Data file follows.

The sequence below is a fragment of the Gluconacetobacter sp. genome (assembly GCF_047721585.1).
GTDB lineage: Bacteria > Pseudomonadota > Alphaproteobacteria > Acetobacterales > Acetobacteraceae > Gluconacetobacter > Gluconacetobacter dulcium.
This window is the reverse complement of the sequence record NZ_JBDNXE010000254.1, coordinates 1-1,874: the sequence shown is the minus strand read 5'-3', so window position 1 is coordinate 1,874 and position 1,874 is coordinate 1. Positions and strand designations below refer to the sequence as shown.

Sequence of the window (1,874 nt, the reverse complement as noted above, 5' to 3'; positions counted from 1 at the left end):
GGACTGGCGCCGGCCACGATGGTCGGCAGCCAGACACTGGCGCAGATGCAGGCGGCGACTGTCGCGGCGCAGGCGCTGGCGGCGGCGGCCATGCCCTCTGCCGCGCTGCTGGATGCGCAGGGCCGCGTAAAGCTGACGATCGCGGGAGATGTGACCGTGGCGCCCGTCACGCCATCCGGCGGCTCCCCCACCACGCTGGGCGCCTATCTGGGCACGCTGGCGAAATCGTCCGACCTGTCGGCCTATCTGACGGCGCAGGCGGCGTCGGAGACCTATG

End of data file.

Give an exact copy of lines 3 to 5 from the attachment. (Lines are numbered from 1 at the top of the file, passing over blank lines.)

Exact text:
This window is the reverse complement of the sequence record NZ_JBDNXE010000254.1, coordinates 1-1,874: the sequence shown is the minus strand read 5'-3', so window position 1 is coordinate 1,874 and position 1,874 is coordinate 1. Positions and strand designations below refer to the sequence as shown.

Sequence of the window (1,874 nt, the reverse complement as noted above, 5' to 3'; positions counted from 1 at the left end):
GGACTGGCGCCGGCCACGATGGTCGGCAGCCAGACACTGGCGCAGATGCAGGCGGCGACTGTCGCGGCGCAGGCGCTGGCGGCGGCGGCCATGCCCTCTGCCGCGCTGCTGGATGCGCAGGGCCGCGTAAAGCTGACGATCGCGGGAGATGTGACCGTGGCGCCCGTCACGCCATCCGGCGGCTCCCCCACCACGCTGGGCGCCTATCTGGGCACGCTGGCGAAATCGTCCGACCTGTCGGCCTATCTGACGGCGCAGGCGGCGTCGGAGACCTATG